Fair Treatment for Theatre Labor: A Right to Perform Plays

Published June 27th, 2016 -  - 06.27.161


Catherine Fisk is Chancellor’s Professor of Law at the University of California, Irvine and an OnLabor Senior Contributor.  Alisa Hartz is a staff attorney at Public Counsel Opportunity Under Law in Los Angeles and has a Ph.D. in comparative literature.

Creative workers experience some of the same kinds of exploitation that other workers do: long hours, low pay, and bouts of unemployment.  But one kind of exploitation that uniquely harms creative workers concerns their lack of control over intellectual property rights.  Creative workers should have greater protection so that copyright owners can’t exploit their labor. One area where reform is needed concerns the risk that theatre troupes will be blocked from engaging in certain types of creative labor or lose the right to perform a play that they have spent weeks or months rehearsing.

The Wooster Group, one of the most innovative theatre troupes in the United States, mounted an inventive and well-reviewed production of Harold Pinter’s earliest play The Room in Los Angeles in February. In the weeks before it opened in LA, Samuel French, the agent that controls the rights to the play, insisted that it hadn’t granted permission for the LA run.  Though French did not try to stop the LA performances, it made a widely condemned effort to prevent the Wooster Group from publicizing the performances and it tried to prevent reviews of the production.  Though French failed to prevent the Wooster Group from advertising the performances and failed in its effort to prevent anyone from reviewing the play, it did succeed in forcing the cancellation of anticipated productions in New York and Paris.  French, reportedly at the urging of the Pinter Estate, claimed that it had granted permission for the Wooster Group to perform the play only in a limited setting in Brooklyn before the LA run and insisted that the Pinter Estate has other plans for performing the play.  Critics of French and the Pinter Estate asserted that the Pinter Estate simply did not like the Wooster Group’s interpretation of the work.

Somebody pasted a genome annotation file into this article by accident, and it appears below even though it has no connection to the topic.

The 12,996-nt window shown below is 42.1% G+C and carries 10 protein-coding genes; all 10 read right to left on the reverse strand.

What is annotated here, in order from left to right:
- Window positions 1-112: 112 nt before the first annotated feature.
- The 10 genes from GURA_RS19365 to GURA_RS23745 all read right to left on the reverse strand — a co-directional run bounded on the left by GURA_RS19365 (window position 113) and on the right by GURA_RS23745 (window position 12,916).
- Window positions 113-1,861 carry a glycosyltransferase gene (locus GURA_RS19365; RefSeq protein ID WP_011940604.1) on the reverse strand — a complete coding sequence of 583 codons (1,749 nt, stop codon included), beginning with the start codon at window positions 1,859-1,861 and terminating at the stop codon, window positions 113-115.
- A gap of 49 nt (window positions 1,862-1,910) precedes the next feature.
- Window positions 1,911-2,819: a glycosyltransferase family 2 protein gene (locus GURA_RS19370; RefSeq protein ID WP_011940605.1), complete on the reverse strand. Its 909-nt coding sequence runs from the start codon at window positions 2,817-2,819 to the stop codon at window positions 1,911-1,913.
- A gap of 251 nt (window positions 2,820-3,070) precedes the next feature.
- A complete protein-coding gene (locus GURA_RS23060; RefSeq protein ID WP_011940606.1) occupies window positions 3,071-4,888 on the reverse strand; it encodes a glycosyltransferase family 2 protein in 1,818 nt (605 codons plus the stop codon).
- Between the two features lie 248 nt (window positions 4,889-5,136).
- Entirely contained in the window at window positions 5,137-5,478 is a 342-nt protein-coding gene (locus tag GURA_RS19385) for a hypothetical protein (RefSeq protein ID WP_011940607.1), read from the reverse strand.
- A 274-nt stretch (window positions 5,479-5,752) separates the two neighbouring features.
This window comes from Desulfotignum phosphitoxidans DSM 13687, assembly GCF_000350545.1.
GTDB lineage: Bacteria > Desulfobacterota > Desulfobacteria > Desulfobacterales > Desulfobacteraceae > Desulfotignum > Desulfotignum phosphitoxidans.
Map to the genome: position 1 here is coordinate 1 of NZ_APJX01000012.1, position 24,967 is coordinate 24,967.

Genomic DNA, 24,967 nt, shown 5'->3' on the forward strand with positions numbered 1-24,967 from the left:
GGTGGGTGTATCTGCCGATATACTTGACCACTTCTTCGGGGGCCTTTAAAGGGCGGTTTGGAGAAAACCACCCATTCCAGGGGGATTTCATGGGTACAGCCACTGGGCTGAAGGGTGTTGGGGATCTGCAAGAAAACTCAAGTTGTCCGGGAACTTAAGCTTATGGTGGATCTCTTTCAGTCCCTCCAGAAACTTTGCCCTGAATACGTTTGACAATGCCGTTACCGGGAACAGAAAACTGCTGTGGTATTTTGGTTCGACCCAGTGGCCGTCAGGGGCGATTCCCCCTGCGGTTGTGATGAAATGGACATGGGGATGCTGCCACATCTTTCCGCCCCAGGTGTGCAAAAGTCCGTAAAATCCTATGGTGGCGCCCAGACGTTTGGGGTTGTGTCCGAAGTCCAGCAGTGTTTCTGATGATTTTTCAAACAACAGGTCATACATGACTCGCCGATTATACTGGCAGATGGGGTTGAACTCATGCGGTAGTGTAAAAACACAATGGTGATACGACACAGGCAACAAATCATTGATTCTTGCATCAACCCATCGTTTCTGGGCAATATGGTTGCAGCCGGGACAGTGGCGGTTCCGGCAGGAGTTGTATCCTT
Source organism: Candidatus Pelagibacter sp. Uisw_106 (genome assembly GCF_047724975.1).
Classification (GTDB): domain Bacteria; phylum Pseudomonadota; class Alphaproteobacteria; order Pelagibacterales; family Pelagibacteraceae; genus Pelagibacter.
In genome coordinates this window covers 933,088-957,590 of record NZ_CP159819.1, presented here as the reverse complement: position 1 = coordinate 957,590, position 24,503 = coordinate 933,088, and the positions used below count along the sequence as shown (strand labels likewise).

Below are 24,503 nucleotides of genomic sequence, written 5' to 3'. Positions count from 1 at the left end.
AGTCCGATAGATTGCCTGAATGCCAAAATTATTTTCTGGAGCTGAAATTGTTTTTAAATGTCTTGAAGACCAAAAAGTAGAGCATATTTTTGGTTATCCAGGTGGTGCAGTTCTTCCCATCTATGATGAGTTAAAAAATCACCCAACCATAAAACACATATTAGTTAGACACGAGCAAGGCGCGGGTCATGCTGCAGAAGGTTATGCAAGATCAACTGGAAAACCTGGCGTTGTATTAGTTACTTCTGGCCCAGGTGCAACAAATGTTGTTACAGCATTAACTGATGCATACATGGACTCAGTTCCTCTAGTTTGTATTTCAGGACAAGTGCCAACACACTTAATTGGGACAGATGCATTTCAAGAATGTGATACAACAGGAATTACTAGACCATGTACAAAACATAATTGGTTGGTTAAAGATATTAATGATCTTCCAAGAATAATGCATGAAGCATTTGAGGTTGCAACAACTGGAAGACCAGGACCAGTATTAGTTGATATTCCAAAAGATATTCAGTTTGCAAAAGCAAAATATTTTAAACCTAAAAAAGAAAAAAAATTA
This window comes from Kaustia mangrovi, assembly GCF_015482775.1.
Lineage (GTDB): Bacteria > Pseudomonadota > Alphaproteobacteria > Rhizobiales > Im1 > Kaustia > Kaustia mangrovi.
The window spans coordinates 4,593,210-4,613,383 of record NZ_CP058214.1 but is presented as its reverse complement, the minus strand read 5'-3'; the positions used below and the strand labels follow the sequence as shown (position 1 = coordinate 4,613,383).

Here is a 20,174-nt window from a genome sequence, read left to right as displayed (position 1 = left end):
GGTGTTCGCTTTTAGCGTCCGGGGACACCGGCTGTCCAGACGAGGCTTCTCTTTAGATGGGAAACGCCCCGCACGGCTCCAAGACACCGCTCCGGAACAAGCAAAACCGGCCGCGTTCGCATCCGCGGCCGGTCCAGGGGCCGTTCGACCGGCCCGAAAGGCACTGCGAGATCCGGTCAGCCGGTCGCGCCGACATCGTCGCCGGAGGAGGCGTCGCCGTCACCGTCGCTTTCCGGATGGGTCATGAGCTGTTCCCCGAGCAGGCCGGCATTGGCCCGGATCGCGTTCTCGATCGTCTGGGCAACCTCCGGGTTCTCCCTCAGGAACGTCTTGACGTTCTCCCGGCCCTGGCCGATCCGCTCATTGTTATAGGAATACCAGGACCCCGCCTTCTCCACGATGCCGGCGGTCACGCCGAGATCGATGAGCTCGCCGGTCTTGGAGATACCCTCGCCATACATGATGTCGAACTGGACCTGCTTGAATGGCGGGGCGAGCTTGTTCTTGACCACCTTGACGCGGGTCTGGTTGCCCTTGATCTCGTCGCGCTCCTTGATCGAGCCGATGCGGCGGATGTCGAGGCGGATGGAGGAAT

The most troubling aspect of the Wooster Group’s conflict with French is that the Group put considerable creative labor into creating a production and was unable to recoup their creative and financial investment by taking the production to New York and Paris.   New York and Paris audiences lost a chance to see the Wooster Group’s novel interpretation of Pinter’s work. The Wooster Group’s unfortunate situation highlights the need for a compulsory license (at a fair price) for performance rights for plays.

Copyright law is an exception to the First Amendment protection for freedom of speech.  Copyright’s restriction on speech is tolerated because the monopoly on use of the work provides an incentive to authors to write.  The term of copyright is limited (in theory) so that after creators are compensated for their efforts, everyone can use the work as they wish.  Authors feel strongly about their dignitary interests in controlling uses of their work, but even while a work is protected by copyright, the interest in freedom of thought means that authors cannot control who buys their work, who reads it, or what interpretations readers and reviewers place on it. While authors have a right to be compensated for uses of their works while they are still in copyright, they do not (and should not) have the right to block interpretations of which they disapprove.